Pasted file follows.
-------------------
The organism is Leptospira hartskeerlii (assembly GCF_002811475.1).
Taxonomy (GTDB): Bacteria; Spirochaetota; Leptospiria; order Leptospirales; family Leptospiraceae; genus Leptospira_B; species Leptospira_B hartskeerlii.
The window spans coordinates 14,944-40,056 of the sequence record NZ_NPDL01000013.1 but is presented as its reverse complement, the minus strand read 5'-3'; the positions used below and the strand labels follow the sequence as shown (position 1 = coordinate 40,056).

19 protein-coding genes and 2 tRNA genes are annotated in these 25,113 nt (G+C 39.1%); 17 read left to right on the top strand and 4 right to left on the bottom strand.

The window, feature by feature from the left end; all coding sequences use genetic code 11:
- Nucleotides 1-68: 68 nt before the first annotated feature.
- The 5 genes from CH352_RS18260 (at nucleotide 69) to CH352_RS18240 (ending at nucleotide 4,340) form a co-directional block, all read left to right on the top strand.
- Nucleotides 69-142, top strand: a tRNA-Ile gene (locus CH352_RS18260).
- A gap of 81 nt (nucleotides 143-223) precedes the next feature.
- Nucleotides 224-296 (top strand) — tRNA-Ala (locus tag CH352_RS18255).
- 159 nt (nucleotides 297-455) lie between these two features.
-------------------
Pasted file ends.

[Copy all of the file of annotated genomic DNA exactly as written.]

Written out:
The organism is Leptospira hartskeerlii (assembly GCF_002811475.1).
Taxonomy (GTDB): Bacteria; Spirochaetota; Leptospiria; order Leptospirales; family Leptospiraceae; genus Leptospira_B; species Leptospira_B hartskeerlii.
The window spans coordinates 14,944-40,056 of the sequence record NZ_NPDL01000013.1 but is presented as its reverse complement, the minus strand read 5'-3'; the positions used below and the strand labels follow the sequence as shown (position 1 = coordinate 40,056).

19 protein-coding genes and 2 tRNA genes are annotated in these 25,113 nt (G+C 39.1%); 17 read left to right on the top strand and 4 right to left on the bottom strand.

The window, feature by feature from the left end; all coding sequences use genetic code 11:
- Nucleotides 1-68: 68 nt before the first annotated feature.
- The 5 genes from CH352_RS18260 (at nucleotide 69) to CH352_RS18240 (ending at nucleotide 4,340) form a co-directional block, all read left to right on the top strand.
- Nucleotides 69-142, top strand: a tRNA-Ile gene (locus CH352_RS18260).
- A gap of 81 nt (nucleotides 143-223) precedes the next feature.
- Nucleotides 224-296 (top strand) — tRNA-Ala (locus tag CH352_RS18255).
- 159 nt (nucleotides 297-455) lie between these two features.